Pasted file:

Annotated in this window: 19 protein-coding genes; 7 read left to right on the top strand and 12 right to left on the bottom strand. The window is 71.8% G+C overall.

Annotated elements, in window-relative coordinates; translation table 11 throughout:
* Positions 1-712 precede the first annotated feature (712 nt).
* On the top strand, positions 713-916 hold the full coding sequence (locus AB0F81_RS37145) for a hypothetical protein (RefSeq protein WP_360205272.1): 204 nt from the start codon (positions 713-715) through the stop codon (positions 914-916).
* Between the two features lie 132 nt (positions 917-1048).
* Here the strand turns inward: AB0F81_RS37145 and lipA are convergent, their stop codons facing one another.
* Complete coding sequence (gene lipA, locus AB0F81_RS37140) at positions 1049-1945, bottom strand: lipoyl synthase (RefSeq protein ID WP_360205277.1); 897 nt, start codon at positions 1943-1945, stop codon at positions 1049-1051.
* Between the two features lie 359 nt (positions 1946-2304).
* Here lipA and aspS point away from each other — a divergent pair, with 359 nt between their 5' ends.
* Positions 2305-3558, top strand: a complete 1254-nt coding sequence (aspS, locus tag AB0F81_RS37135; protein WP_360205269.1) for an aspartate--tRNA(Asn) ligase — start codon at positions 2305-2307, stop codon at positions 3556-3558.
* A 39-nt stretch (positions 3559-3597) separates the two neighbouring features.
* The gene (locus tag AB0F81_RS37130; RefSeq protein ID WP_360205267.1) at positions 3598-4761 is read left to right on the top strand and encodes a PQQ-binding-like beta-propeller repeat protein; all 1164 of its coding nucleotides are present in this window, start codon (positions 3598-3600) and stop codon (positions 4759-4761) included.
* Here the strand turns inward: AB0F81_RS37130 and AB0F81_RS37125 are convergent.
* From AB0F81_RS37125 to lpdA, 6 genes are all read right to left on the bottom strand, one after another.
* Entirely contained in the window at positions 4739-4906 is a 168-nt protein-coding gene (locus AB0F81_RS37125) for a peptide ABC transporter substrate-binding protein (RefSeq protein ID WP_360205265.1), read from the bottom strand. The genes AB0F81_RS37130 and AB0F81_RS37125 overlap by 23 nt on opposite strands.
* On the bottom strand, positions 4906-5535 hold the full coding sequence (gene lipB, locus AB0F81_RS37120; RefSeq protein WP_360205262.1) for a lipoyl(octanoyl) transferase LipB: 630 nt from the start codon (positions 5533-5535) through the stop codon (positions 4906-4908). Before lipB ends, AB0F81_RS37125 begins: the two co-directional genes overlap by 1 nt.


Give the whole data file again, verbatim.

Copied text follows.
Annotated in this window: 19 protein-coding genes; 7 read left to right on the top strand and 12 right to left on the bottom strand. The window is 71.8% G+C overall.

Annotated elements, in window-relative coordinates; translation table 11 throughout:
* Positions 1-712 precede the first annotated feature (712 nt).
* On the top strand, positions 713-916 hold the full coding sequence (locus AB0F81_RS37145) for a hypothetical protein (RefSeq protein WP_360205272.1): 204 nt from the start codon (positions 713-715) through the stop codon (positions 914-916).
* Between the two features lie 132 nt (positions 917-1048).
* Here the strand turns inward: AB0F81_RS37145 and lipA are convergent, their stop codons facing one another.
* Complete coding sequence (gene lipA, locus AB0F81_RS37140) at positions 1049-1945, bottom strand: lipoyl synthase (RefSeq protein ID WP_360205277.1); 897 nt, start codon at positions 1943-1945, stop codon at positions 1049-1051.
* Between the two features lie 359 nt (positions 1946-2304).
* Here lipA and aspS point away from each other — a divergent pair, with 359 nt between their 5' ends.
* Positions 2305-3558, top strand: a complete 1254-nt coding sequence (aspS, locus tag AB0F81_RS37135; protein WP_360205269.1) for an aspartate--tRNA(Asn) ligase — start codon at positions 2305-2307, stop codon at positions 3556-3558.
* A 39-nt stretch (positions 3559-3597) separates the two neighbouring features.
* The gene (locus tag AB0F81_RS37130; RefSeq protein ID WP_360205267.1) at positions 3598-4761 is read left to right on the top strand and encodes a PQQ-binding-like beta-propeller repeat protein; all 1164 of its coding nucleotides are present in this window, start codon (positions 3598-3600) and stop codon (positions 4759-4761) included.
* Here the strand turns inward: AB0F81_RS37130 and AB0F81_RS37125 are convergent.
* From AB0F81_RS37125 to lpdA, 6 genes are all read right to left on the bottom strand, one after another.
* Entirely contained in the window at positions 4739-4906 is a 168-nt protein-coding gene (locus AB0F81_RS37125) for a peptide ABC transporter substrate-binding protein (RefSeq protein ID WP_360205265.1), read from the bottom strand. The genes AB0F81_RS37130 and AB0F81_RS37125 overlap by 23 nt on opposite strands.
* On the bottom strand, positions 4906-5535 hold the full coding sequence (gene lipB, locus AB0F81_RS37120; RefSeq protein WP_360205262.1) for a lipoyl(octanoyl) transferase LipB: 630 nt from the start codon (positions 5533-5535) through the stop codon (positions 4906-4908). Before lipB ends, AB0F81_RS37125 begins: the two co-directional genes overlap by 1 nt.